The speakers list announced by Yiannopoulos included a veritable “who’s who” of right-wing celebrities. Among them was Charles Murray, whose appearance last spring at Middlebury College attracted extensive publicity after it was disrupted by student demonstrators. However, on Friday Murray posted a tweet saying he had “never heard of the event” at Berkeley. “I was never contacted by the organizers of this event,” Murray added in an email to the Daily Californian. “The inclusion of my name in the list of speakers was done without my knowledge or permission. I will add that I would never under any circumstances appear at an event that included Milo Yiannopoulos.” When asked why he would not appear with Yiannopoulos, Murray replied: “Because he is a despicable asshole.”
Heather MacDonald, whose appearance at Claremont-McKenna College was also disrupted, tweeted that she too had not been contacted about the event. While Steve Bannon reportedly had been confirmed for the now-canceled Zellerbach program, it seems he also has an engagement in Washington the same day. Ann Coulter, another of the purported headliners at Zellerbach, publicly said she was “dubious that this is . . . going to come off.” Dan Mogulof, a UCB spokesperson, told the Daily Californian that only three individuals on Milo’s list had been confirmed by the university, although he declined to name them owing to security concerns.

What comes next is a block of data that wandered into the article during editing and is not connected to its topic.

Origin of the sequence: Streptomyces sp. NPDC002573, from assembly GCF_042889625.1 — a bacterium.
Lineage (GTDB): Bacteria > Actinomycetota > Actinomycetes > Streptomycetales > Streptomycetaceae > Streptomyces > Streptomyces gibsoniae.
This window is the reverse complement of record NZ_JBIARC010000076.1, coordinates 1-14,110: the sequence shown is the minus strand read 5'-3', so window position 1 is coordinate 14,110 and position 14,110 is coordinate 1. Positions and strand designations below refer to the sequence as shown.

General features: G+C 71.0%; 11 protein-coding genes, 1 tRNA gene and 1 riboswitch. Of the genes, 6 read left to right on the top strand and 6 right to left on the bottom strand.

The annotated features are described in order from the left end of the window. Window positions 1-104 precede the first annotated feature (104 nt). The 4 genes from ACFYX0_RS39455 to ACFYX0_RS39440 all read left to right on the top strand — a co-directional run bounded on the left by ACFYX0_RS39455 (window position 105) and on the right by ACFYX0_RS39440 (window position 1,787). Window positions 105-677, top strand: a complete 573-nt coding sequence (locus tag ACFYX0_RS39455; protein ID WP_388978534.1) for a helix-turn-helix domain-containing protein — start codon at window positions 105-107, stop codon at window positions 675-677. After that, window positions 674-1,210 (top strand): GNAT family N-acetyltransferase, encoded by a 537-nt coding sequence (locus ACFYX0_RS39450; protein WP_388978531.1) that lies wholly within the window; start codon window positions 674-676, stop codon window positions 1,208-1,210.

Pranav Jandhyala, news editor for the Berkeley Patriot, said Yiannopoulos was the primary person organizing the invitations for speakers, so the Berkeley Patriot “had not been in contact with most of the individual speakers.”
“The Berkeley Patriot was under the impression that those speakers were confirmed and it’s seeming like some speakers didn’t know that they were invited,” Jandhyala said. “That’s a big issue and we’re going to try to figure this out with Milo and his team.” Jandhyala added that some of the speakers “have been unsettled by the threat of violence,” but that the Berkeley Patriot is working to replace them.